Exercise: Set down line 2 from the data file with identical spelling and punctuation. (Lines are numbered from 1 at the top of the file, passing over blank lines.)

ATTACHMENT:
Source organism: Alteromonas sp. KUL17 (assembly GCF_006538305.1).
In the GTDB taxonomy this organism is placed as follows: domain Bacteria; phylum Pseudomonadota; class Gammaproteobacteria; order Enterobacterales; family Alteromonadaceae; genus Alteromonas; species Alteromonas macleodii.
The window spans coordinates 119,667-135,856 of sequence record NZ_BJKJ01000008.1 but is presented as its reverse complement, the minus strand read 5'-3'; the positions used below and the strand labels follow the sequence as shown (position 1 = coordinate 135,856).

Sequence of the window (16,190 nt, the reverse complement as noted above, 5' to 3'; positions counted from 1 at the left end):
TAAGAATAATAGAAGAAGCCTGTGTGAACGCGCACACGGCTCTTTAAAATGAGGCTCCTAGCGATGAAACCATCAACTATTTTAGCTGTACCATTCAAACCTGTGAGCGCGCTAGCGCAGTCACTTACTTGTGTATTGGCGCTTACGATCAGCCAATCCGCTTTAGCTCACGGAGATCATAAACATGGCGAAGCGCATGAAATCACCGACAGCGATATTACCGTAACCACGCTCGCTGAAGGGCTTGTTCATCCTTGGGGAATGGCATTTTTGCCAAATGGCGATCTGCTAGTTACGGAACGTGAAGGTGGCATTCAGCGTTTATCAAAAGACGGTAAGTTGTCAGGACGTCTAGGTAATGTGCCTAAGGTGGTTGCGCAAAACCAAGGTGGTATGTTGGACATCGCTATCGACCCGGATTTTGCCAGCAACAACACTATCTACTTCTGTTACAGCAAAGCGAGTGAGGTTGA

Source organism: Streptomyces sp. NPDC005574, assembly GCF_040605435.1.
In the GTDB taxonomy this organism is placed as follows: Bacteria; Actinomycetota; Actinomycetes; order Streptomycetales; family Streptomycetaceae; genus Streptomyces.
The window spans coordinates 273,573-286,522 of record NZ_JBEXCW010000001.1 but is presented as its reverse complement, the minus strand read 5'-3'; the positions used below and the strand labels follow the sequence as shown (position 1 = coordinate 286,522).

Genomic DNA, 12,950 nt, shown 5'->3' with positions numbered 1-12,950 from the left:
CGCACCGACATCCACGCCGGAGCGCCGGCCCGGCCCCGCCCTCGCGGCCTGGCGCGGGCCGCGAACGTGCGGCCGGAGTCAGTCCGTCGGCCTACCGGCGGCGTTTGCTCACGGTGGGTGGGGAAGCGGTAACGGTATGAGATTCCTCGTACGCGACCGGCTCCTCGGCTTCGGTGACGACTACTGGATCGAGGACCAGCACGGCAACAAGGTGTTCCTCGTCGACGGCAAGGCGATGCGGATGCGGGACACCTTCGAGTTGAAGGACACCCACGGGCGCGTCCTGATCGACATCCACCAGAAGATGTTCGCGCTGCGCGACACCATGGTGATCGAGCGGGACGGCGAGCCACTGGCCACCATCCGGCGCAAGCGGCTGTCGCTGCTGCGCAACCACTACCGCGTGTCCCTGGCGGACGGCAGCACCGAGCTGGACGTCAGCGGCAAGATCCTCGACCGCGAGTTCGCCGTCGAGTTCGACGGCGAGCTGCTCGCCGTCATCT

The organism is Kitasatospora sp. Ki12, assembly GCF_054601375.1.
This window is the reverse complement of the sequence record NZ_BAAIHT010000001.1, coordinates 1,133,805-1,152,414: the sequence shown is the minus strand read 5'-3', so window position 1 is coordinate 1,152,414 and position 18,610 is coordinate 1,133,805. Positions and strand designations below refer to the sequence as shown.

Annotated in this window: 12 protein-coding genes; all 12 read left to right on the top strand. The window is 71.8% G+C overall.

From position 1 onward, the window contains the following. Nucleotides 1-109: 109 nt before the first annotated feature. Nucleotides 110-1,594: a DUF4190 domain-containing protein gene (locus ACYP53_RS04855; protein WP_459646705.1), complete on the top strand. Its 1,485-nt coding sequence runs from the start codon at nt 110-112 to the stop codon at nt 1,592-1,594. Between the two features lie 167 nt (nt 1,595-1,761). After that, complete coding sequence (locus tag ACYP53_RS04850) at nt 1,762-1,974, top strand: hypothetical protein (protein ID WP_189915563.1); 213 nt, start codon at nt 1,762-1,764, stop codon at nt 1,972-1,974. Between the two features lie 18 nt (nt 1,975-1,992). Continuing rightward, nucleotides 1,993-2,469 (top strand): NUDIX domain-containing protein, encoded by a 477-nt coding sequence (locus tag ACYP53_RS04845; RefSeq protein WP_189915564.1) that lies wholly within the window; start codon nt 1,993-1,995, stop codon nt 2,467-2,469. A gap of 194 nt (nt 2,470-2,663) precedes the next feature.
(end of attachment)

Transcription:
In the GTDB taxonomy this organism is placed as follows: domain Bacteria; phylum Pseudomonadota; class Gammaproteobacteria; order Enterobacterales; family Alteromonadaceae; genus Alteromonas; species Alteromonas macleodii.